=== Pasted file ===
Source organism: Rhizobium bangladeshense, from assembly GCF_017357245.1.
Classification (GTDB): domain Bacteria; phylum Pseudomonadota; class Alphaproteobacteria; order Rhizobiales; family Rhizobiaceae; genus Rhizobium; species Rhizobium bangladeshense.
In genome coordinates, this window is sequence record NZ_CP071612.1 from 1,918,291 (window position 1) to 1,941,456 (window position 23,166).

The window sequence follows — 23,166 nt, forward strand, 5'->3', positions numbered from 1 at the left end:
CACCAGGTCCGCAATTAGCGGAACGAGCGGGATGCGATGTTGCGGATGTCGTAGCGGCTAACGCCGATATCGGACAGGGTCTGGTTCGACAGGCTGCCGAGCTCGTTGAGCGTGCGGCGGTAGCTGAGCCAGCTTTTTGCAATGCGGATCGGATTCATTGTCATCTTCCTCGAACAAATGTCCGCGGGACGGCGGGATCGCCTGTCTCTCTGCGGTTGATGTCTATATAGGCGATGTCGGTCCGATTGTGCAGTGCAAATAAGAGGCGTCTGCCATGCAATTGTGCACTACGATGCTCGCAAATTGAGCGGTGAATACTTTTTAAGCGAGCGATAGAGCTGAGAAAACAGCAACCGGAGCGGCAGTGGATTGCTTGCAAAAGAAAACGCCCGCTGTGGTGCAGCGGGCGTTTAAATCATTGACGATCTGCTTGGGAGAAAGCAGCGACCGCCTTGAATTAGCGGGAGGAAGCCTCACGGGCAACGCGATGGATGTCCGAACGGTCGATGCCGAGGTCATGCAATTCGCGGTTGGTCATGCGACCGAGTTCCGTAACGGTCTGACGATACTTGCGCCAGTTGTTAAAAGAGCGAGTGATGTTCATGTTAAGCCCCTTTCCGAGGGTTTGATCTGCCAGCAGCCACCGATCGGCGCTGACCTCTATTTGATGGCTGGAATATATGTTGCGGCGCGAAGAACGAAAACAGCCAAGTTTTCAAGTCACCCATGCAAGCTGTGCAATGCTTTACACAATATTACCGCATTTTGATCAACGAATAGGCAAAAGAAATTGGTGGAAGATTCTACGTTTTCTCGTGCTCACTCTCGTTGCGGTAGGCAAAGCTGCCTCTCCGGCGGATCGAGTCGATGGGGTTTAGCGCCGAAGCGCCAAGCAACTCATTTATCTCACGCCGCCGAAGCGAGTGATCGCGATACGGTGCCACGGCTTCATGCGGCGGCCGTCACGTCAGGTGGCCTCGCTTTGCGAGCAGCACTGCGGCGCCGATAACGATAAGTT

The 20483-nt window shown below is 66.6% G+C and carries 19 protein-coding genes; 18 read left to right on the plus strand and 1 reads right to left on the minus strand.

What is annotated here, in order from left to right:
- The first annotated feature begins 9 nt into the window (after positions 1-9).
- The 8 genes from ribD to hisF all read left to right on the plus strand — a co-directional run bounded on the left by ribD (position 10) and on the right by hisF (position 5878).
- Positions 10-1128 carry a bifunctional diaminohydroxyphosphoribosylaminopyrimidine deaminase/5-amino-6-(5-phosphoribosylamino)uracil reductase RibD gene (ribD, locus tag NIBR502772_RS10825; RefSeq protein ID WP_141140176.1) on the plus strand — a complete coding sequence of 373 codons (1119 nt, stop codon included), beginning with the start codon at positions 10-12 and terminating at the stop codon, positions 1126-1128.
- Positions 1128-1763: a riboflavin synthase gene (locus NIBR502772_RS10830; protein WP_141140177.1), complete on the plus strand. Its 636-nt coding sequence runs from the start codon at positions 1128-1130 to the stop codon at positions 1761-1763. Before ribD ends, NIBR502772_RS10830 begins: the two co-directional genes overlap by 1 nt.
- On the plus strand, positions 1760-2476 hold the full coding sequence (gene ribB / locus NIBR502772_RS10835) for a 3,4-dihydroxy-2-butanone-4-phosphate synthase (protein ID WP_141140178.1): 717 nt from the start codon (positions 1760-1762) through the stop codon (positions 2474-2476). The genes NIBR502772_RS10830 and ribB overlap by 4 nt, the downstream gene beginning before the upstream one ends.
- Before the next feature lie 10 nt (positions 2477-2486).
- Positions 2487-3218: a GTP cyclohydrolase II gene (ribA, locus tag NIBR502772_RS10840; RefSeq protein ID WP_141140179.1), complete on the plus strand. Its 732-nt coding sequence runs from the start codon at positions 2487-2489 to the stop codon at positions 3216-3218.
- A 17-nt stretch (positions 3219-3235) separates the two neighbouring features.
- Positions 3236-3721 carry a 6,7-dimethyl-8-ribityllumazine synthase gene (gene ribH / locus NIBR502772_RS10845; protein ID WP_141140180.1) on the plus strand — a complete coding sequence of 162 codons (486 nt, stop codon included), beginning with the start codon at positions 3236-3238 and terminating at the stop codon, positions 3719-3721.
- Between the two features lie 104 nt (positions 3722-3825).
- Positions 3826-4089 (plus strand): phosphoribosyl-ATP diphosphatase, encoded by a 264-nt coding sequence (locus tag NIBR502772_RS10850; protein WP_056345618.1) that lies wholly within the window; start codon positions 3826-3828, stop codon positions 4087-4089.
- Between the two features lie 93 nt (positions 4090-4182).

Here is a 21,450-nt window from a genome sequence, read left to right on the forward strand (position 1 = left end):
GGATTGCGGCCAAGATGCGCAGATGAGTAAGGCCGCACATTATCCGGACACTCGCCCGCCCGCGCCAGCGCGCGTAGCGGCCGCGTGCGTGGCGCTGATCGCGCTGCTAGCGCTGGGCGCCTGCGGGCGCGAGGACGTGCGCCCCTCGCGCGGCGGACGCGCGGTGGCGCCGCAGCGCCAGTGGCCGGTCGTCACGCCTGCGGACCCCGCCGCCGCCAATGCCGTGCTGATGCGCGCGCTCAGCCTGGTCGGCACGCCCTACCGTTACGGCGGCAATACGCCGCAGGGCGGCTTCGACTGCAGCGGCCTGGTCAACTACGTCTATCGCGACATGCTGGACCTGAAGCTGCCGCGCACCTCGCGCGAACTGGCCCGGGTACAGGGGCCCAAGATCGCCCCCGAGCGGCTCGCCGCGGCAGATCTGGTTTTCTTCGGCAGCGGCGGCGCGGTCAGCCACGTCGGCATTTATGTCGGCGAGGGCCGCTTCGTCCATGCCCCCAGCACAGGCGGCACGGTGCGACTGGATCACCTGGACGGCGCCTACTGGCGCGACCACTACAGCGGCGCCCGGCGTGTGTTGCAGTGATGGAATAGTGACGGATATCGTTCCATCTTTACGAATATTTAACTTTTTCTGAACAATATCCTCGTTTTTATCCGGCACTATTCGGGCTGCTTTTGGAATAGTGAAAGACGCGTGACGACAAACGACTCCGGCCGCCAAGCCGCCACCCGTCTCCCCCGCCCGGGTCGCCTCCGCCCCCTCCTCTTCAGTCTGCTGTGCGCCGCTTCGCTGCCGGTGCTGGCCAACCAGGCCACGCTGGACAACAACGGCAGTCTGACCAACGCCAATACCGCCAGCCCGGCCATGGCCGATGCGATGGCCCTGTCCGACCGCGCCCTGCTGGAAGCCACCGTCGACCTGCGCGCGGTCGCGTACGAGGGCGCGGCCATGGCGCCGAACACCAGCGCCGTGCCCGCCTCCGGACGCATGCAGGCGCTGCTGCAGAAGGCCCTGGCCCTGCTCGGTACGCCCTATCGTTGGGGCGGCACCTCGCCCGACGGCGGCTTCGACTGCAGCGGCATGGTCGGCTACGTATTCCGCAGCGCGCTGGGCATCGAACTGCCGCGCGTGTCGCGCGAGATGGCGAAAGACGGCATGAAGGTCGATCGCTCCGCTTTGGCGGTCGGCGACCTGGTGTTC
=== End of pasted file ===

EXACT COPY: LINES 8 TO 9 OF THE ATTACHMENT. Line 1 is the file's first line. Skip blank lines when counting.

- The first annotated feature begins 9 nt into the window (after positions 1-9).
- The 8 genes from ribD to hisF all read left to right on the plus strand — a co-directional run bounded on the left by ribD (position 10) and on the right by hisF (position 5878).